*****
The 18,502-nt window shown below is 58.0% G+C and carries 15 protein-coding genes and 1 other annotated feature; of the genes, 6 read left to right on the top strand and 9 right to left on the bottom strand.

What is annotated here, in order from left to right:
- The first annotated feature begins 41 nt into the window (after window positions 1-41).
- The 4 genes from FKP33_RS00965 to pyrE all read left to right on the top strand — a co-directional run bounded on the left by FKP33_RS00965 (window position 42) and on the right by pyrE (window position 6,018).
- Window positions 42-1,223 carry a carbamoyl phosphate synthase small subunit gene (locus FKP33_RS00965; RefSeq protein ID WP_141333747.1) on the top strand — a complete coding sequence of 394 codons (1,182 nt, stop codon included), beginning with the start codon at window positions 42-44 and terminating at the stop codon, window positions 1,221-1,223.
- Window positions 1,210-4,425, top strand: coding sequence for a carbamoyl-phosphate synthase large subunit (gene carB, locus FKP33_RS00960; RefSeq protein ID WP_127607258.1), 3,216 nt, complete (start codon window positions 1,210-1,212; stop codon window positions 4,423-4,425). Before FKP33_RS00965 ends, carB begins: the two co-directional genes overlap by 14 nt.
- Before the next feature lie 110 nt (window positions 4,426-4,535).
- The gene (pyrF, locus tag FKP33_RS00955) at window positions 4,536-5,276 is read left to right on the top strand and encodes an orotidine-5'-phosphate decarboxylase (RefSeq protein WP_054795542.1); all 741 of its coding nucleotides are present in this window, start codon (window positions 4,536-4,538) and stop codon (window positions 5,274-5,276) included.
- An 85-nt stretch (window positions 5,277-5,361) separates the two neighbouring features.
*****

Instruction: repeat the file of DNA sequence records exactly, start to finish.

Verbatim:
The 18,502-nt window shown below is 58.0% G+C and carries 15 protein-coding genes and 1 other annotated feature; of the genes, 6 read left to right on the top strand and 9 right to left on the bottom strand.

What is annotated here, in order from left to right:
- The first annotated feature begins 41 nt into the window (after window positions 1-41).
- The 4 genes from FKP33_RS00965 to pyrE all read left to right on the top strand — a co-directional run bounded on the left by FKP33_RS00965 (window position 42) and on the right by pyrE (window position 6,018).
- Window positions 42-1,223 carry a carbamoyl phosphate synthase small subunit gene (locus FKP33_RS00965; RefSeq protein ID WP_141333747.1) on the top strand — a complete coding sequence of 394 codons (1,182 nt, stop codon included), beginning with the start codon at window positions 42-44 and terminating at the stop codon, window positions 1,221-1,223.
- Window positions 1,210-4,425, top strand: coding sequence for a carbamoyl-phosphate synthase large subunit (gene carB, locus FKP33_RS00960; RefSeq protein ID WP_127607258.1), 3,216 nt, complete (start codon window positions 1,210-1,212; stop codon window positions 4,423-4,425). Before FKP33_RS00965 ends, carB begins: the two co-directional genes overlap by 14 nt.
- Before the next feature lie 110 nt (window positions 4,426-4,535).
- The gene (pyrF, locus tag FKP33_RS00955) at window positions 4,536-5,276 is read left to right on the top strand and encodes an orotidine-5'-phosphate decarboxylase (RefSeq protein WP_054795542.1); all 741 of its coding nucleotides are present in this window, start codon (window positions 4,536-4,538) and stop codon (window positions 5,274-5,276) included.
- An 85-nt stretch (window positions 5,277-5,361) separates the two neighbouring features.